Another plan, a "carve out with a hair cut," would allow a portion of payroll taxes to be invested into personal accounts but would reduce future Social Security benefits by slightly more than the present value of diverted payroll taxes. From a traditional accounting standpoint, this plan appears unfavorable, but unfunded obligations would be reduced.
The new measures should receive greater attention in the Trustees Report’s executive summary. Social Security’s actuaries should also report measures for various reform plans, particularly on their potential to bring sustainable solvency to the program.
Social Security’s seventy-five-year actuarial balance is largely unchanged, but some changes deserve particular attention. The trustees estimate more single and divorced households, more single heads of households, and more households with two earners whose incomes are evenly split. These trends suggest fewer benefits and an improvement in the trust fund, but this is a strange way to reduce benefits—to configure them based on family structure instead of need.
In the debate over Social Security and Medicare reform we are all at risk of a great deal of hubris. We run the danger of making too many promises too far in the future. As Social Security and Medicare consume greater shares of the federal budget, other domestic spending becomes crowded out.
Despite the debates over individual accounts, the main problem is labor. The retirement age has not changed with the aging of the system, and fewer benefits are going to those truly in need. However, in the future, people will likely want to work longer. The designation of sixty-two as "old age" is a problem, if nothing else, symbolically. If there is a demand for older workers, the current labor force projections may be wrong. When they retire, the baby boomers could become one of the most underutilized labor force pools, and there will likely be a large demand for them at that time.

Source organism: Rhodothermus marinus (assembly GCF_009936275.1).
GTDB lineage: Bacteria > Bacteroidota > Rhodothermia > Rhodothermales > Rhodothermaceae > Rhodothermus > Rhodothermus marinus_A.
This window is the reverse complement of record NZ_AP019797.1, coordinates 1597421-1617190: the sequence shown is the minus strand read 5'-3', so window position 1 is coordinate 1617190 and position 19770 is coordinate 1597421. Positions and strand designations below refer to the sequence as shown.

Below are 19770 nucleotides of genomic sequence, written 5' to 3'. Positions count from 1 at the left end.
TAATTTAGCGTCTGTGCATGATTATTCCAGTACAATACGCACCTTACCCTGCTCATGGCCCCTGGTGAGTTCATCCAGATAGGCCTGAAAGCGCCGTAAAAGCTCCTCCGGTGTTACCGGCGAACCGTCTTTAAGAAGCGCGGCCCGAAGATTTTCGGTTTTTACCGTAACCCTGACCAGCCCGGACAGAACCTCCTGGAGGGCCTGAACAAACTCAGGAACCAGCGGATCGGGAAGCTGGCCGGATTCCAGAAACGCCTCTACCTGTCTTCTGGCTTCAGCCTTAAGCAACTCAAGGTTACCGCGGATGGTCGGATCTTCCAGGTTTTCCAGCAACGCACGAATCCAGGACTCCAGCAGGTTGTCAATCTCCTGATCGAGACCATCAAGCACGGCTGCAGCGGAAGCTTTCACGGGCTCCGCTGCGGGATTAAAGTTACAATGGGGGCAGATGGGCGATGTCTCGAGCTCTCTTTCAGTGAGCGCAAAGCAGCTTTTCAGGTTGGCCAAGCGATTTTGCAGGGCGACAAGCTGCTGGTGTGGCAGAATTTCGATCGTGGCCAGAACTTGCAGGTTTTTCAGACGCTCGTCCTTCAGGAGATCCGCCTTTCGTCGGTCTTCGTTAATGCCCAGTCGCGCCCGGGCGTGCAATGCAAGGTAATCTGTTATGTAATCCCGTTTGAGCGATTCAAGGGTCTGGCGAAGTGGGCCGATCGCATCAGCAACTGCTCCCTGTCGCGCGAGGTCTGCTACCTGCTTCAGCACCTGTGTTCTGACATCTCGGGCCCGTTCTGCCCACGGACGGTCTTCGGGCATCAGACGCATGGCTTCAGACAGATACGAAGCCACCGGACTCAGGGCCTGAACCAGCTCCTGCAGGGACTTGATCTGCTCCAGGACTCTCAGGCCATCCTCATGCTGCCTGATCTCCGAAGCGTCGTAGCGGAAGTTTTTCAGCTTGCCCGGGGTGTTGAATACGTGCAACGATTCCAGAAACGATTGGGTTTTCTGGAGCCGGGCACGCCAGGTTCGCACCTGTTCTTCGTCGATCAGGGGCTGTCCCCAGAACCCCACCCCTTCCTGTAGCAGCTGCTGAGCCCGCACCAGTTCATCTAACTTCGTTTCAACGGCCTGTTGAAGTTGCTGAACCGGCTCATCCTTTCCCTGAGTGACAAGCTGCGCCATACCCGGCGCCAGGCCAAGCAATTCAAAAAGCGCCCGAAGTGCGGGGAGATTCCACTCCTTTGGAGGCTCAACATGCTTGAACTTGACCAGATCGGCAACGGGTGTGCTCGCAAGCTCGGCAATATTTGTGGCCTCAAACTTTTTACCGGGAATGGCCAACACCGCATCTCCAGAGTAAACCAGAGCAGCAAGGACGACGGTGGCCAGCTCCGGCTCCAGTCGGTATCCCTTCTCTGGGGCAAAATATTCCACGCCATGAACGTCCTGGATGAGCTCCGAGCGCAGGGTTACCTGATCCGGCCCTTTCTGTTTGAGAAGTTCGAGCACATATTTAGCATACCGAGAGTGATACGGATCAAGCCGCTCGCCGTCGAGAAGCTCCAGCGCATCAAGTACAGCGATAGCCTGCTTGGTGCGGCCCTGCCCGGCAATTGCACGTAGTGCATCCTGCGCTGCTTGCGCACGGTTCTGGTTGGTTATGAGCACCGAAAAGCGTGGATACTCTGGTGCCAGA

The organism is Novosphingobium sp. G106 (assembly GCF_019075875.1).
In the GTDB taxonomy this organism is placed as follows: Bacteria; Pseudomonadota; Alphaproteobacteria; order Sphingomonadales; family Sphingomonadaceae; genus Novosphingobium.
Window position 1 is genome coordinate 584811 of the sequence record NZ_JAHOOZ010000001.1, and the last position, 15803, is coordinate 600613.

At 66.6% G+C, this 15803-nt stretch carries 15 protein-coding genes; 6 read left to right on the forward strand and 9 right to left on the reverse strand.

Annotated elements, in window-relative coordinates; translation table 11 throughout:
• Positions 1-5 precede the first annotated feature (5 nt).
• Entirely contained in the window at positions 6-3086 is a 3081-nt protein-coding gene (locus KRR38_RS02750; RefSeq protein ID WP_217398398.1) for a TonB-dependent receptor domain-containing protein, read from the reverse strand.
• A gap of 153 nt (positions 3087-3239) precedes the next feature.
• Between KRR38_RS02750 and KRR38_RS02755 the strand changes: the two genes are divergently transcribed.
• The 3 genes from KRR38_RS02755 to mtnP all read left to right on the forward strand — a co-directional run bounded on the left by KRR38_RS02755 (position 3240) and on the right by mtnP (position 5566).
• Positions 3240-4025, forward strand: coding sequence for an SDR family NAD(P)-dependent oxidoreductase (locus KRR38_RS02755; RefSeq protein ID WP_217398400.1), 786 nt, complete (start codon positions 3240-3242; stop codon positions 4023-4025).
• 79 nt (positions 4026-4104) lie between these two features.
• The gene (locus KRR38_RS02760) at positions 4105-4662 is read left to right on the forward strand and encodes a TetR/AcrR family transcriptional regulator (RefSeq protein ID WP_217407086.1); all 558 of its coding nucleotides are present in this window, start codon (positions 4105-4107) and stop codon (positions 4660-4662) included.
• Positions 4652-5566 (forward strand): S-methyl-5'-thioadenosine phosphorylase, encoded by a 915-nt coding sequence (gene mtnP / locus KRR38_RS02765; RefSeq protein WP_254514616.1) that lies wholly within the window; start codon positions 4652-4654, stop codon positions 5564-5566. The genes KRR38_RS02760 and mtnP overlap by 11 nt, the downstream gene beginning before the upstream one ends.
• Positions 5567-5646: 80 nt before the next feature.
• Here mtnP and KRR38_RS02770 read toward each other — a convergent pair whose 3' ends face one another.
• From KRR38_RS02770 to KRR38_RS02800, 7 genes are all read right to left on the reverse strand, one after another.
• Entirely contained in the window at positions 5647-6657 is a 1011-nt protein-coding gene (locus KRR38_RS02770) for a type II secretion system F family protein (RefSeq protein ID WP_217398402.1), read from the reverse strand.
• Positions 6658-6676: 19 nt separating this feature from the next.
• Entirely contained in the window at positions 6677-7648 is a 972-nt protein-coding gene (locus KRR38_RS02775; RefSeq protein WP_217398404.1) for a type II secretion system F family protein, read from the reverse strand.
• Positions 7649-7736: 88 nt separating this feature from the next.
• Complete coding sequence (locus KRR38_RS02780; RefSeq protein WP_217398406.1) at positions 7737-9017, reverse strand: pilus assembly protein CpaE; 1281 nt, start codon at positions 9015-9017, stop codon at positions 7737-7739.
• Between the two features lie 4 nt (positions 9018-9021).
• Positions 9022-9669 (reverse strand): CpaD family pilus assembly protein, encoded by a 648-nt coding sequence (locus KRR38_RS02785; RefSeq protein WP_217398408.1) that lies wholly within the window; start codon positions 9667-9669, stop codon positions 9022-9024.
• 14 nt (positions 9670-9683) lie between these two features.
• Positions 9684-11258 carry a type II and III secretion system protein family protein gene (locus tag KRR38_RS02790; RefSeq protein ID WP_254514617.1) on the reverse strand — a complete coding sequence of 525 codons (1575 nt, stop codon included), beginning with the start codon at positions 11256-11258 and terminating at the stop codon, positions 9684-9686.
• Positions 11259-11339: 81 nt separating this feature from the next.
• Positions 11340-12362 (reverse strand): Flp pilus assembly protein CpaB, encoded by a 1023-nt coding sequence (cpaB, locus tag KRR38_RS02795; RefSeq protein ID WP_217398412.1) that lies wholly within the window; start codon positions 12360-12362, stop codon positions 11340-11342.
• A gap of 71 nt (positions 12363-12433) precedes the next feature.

If Social Security continues to make promises for the future, it must accept accounts, albeit uncertain ones, of funding shortfalls in its future commitments. In its current design, Social Security’s excessive promises underestimate future voters. They deny future generations the authority to determine when benefits must be scaled up or when taxes must be raised. This disengages current voters and is likely a key source of dissatisfaction with government. Ideally, reform will ensure continued program sustainability, preserve the government’s commitment to other programs, and maintain Social Security’s stability in the face of external pressures, like changing family dynamics.
Christian E. Weller
Center for American Progress
The outlook for Social Security depends on labor market performance, which was worse than expected last year. In 2004, the trustees projected real wage growth for 2004 to be 2.4 percent, but it was only 1.2 percent. The trustees also projected employment growth to be 1.7 percent in 2004 when it was only 1.1 percent. Earnings as part of compensation were expected to decline by 0.3 percent but instead fell by 0.5 percent. All of these contribute to the weakened outlook.
Inequality plays a role when talking about Social Security and where those funds come from. The decline in the share of earnings subject to the Social Security payroll tax is partially attributed to faster wage growth for high-income earners in the late 1990s. While the trustees do not assume that this trend will continue, they also do not assume that earnings inequality will diminish. Since inequality is comparatively high, future declines in the share of earnings that are taxable for Social Security, should they occur, could slow the erosion of the program’s revenues.